Arrant Pedantry

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Cognates, False and Otherwise

A few months ago, I was editing some online German courses, and I came across one of my biggest peeves in discussions of language: false cognates that aren’t.

If you’ve ever studied a foreign language, you’ve probably learned about false cognates at some point. According to most language teachers and even many language textbooks, false cognates are words that look like they should mean the same thing as their supposed English counterparts but don’t. But cognates don’t necessarily look the same or mean the same thing, and words that look the same and mean the same thing aren’t necessarily cognates.

In linguistics, cognate is a technical term meaning that words are etymologically related—that is, they have a common origin. The English one, two, three, German eins, zwei, drei, French un, deux, trois, and Welsh un, dau, tri are all cognate—they and words for one, two, three in many other language all trace back to the Proto-Indo-European (PIE) *oino, *dwo, *trei.

These sets are all pretty obvious, but not all cognates are. For example, the English four, five, German vier, fünf, French quatre, cinq, and Welsh pedwar, pump. The English and German are still obviously related, but the others less so. Fünf and pump are actually pretty close, but it seems a pretty long way from four and vier to pedwar, and an even longer way from them to quatre and cinq.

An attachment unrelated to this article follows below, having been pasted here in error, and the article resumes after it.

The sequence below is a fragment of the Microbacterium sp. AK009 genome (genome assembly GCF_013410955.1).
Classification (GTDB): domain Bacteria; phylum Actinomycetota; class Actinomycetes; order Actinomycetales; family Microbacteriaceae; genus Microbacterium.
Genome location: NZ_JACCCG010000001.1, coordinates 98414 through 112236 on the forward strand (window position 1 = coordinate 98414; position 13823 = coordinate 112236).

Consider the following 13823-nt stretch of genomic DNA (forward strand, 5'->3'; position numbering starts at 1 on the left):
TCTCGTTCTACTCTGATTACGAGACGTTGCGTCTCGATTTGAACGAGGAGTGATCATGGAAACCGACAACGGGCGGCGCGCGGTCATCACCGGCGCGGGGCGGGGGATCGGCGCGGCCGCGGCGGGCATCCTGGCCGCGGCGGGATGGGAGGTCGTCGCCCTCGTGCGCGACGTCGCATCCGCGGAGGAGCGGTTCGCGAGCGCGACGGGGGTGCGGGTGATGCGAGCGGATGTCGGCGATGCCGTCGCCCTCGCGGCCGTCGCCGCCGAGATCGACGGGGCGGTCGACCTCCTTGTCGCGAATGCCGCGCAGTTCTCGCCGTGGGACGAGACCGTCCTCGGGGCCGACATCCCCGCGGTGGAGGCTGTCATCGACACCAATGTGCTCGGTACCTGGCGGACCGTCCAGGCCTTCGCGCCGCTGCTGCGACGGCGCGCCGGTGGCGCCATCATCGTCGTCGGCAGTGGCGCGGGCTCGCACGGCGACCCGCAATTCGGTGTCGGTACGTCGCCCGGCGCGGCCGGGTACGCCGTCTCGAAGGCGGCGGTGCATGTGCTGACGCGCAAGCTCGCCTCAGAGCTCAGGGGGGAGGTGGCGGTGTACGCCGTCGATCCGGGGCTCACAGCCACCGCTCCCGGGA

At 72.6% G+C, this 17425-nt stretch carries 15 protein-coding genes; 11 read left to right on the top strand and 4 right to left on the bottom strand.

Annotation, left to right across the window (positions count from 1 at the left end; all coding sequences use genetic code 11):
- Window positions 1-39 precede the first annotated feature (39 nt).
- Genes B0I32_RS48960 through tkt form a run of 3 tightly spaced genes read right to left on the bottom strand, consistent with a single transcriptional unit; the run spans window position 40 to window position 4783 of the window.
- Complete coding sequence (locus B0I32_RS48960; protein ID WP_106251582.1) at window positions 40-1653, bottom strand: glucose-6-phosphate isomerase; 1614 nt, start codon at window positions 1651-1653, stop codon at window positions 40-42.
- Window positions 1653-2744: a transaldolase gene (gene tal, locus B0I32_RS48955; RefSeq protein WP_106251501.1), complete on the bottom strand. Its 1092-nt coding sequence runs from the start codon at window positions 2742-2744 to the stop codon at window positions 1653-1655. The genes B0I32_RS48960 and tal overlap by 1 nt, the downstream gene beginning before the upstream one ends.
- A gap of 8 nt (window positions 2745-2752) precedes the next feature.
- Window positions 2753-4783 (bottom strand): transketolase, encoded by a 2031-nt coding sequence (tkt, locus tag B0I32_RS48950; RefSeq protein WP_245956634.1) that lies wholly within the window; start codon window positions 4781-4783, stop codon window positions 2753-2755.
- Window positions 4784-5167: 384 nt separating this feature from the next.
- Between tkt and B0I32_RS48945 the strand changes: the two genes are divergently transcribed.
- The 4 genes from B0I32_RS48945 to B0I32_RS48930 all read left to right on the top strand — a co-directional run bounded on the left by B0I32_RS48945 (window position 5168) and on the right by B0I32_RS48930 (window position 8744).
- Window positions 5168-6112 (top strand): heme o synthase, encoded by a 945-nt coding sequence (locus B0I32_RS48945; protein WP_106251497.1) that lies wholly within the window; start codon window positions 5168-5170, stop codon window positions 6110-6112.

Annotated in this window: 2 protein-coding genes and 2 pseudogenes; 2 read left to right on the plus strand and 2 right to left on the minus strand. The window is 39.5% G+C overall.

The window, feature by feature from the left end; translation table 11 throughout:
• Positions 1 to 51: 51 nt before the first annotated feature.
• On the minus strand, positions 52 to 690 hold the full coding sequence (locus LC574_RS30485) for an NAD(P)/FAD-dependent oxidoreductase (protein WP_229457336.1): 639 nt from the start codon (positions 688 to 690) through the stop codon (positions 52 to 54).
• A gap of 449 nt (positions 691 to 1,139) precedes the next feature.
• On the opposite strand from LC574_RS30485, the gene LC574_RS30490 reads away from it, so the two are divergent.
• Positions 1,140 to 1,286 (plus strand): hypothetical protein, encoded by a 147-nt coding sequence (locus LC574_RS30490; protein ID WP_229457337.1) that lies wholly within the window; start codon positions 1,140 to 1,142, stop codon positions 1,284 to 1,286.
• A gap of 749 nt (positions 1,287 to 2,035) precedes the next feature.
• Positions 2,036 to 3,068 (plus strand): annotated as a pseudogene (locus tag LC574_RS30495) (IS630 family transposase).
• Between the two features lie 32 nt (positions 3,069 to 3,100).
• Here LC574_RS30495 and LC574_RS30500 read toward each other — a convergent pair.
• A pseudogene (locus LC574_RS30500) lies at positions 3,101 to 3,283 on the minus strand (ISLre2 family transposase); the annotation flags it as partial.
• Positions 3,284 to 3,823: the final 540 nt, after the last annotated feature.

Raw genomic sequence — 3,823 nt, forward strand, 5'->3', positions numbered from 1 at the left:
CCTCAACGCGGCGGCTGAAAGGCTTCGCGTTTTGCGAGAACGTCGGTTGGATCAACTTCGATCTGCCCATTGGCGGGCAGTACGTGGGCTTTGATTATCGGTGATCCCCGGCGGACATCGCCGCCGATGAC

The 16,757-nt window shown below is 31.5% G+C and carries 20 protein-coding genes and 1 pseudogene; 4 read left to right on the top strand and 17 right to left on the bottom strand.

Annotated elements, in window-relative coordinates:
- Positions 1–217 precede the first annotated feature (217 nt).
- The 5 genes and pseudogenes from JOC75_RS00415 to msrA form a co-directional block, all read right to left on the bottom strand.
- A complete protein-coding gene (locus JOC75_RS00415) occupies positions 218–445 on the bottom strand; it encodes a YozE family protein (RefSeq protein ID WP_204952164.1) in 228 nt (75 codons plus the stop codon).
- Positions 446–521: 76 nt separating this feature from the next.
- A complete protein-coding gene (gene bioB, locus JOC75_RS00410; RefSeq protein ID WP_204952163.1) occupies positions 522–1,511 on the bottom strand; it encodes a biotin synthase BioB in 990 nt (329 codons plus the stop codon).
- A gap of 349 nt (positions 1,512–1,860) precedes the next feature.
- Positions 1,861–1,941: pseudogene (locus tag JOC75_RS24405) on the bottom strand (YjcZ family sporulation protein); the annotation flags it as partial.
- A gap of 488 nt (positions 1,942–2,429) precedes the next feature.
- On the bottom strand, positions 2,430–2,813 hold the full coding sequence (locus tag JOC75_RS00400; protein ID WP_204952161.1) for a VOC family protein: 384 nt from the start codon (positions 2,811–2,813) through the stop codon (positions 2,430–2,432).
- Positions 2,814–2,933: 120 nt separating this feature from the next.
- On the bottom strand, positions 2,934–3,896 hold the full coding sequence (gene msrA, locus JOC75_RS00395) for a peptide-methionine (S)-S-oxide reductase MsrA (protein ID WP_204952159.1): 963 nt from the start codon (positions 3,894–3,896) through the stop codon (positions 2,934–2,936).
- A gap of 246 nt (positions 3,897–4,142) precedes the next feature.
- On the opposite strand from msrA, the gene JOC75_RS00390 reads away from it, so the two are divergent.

And yet these words all go back to the PIE *kwetwer and *penkwe. Though the modern-day forms aren’t as obviously related, linguists can nevertheless establish their relationships by tracing the them back through a series of sound changes to their conjectured historical forms.

And not all cognates share meaning. The English yoke, for instance, is related to the Latin jugular, the Greek zeugma, and the Hindi yoga, along with join, joust, conjugate, and many others. These words all trace back to the PIE *yeug ‘join’, and that sense can still be seen in some of its modern descendants, but if you’re learning Hindi, you can’t rely on the word yoke to tell you what yoga means.

Which brings us back to the German course that I was editing. Cognates are often presented as a way to learn vocabulary quickly, because the form and meaning are often similar enough to the form and meaning of the English word to make them easy to remember. But cognates often vary wildly in form (like four, quatre, and pedwar) and in meaning (like yoke, jugular, zeugma, and yoga). And many of the words presented as cognates are in fact not cognates but merely borrowings. Strictly speaking, cognates are words that have a common origin—that is, they were inherited from an ancestral language, just as the cognates above all descend from Proto-Indo-European. Cognates are like cousins—they may belong to different families, but they all trace back to a common ancestor.

But if cognates are like cousins, then borrowings are like clones, where a copy of word is taken directly from one language to another. Most of the cognates that I learned in French class years ago are actually borrowings. The English and French forms may look a little different now, but the resemblance is unmistakable. Many of the cognates in the German course I was editing were also borrowings, and in many cases they were words that were borrowed into both German and English from French:

bank
drama
form
gold
hand
jaguar
kredit
land
name
park
problem
sand
tempo
wind
zoo